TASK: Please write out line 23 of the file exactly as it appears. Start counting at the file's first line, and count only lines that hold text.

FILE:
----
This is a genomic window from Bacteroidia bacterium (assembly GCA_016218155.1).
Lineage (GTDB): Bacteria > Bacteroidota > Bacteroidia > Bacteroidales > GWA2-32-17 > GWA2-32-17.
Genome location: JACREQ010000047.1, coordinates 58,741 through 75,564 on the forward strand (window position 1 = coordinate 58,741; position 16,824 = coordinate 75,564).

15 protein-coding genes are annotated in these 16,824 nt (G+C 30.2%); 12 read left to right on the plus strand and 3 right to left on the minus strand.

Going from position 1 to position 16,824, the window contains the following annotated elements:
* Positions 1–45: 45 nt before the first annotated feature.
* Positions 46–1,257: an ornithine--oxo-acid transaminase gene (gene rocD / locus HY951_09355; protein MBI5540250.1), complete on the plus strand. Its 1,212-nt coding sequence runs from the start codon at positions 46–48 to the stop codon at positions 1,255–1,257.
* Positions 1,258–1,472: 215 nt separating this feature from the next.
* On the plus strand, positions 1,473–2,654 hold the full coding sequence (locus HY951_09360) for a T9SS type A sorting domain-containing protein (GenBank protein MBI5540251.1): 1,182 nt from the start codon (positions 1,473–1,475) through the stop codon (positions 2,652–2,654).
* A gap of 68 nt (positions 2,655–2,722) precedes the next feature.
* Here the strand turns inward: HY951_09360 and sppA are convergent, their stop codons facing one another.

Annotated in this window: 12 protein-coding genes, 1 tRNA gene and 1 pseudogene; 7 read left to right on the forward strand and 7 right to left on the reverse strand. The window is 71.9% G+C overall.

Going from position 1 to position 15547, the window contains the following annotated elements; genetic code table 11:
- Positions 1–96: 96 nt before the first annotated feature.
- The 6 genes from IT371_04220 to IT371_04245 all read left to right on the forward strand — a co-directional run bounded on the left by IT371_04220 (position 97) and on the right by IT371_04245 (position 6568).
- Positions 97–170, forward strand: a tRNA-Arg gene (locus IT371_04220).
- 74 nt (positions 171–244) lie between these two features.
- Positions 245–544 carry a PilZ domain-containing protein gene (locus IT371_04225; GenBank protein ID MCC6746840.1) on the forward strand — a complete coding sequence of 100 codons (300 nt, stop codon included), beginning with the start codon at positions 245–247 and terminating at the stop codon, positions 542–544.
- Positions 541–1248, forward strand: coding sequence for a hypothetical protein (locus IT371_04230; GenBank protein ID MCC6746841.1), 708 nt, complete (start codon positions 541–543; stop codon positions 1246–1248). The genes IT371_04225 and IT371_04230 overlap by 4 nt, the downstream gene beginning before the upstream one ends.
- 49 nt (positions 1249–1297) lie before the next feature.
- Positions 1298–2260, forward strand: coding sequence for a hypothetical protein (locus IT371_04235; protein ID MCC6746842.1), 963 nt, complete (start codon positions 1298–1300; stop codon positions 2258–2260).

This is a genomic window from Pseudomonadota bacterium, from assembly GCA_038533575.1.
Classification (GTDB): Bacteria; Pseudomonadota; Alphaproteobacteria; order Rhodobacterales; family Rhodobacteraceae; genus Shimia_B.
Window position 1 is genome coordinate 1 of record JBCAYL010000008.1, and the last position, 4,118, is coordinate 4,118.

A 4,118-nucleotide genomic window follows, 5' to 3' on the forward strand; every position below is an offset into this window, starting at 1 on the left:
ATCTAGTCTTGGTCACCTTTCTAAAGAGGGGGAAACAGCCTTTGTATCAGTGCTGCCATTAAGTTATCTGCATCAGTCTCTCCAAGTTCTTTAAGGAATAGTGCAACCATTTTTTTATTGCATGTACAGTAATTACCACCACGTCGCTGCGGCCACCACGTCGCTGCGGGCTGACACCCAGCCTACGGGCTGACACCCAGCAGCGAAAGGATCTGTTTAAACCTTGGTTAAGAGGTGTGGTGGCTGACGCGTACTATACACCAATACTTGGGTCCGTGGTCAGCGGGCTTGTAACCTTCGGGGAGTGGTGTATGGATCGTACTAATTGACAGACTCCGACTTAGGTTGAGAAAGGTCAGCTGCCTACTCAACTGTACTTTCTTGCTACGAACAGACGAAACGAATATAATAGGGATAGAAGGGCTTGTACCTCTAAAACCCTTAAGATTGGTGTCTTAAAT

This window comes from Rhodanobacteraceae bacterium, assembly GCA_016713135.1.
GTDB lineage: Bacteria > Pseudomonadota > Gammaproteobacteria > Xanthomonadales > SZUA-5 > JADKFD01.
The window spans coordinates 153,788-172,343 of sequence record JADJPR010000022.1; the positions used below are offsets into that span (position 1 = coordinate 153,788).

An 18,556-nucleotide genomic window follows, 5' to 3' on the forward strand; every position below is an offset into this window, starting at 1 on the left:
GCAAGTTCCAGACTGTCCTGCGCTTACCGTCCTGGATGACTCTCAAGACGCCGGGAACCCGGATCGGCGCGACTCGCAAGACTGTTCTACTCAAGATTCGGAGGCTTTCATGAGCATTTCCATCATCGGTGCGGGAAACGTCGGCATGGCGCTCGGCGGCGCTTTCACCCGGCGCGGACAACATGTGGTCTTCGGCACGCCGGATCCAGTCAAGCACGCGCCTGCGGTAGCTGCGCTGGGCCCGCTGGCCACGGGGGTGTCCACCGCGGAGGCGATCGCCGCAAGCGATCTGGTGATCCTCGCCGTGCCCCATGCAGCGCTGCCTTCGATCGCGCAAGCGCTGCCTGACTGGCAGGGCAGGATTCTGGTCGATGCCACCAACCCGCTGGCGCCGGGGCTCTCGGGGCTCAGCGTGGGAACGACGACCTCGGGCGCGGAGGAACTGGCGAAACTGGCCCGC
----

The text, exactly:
Classification (GTDB): Bacteria; Pseudomonadota; Alphaproteobacteria; order Rhodobacterales; family Rhodobacteraceae; genus Shimia_B.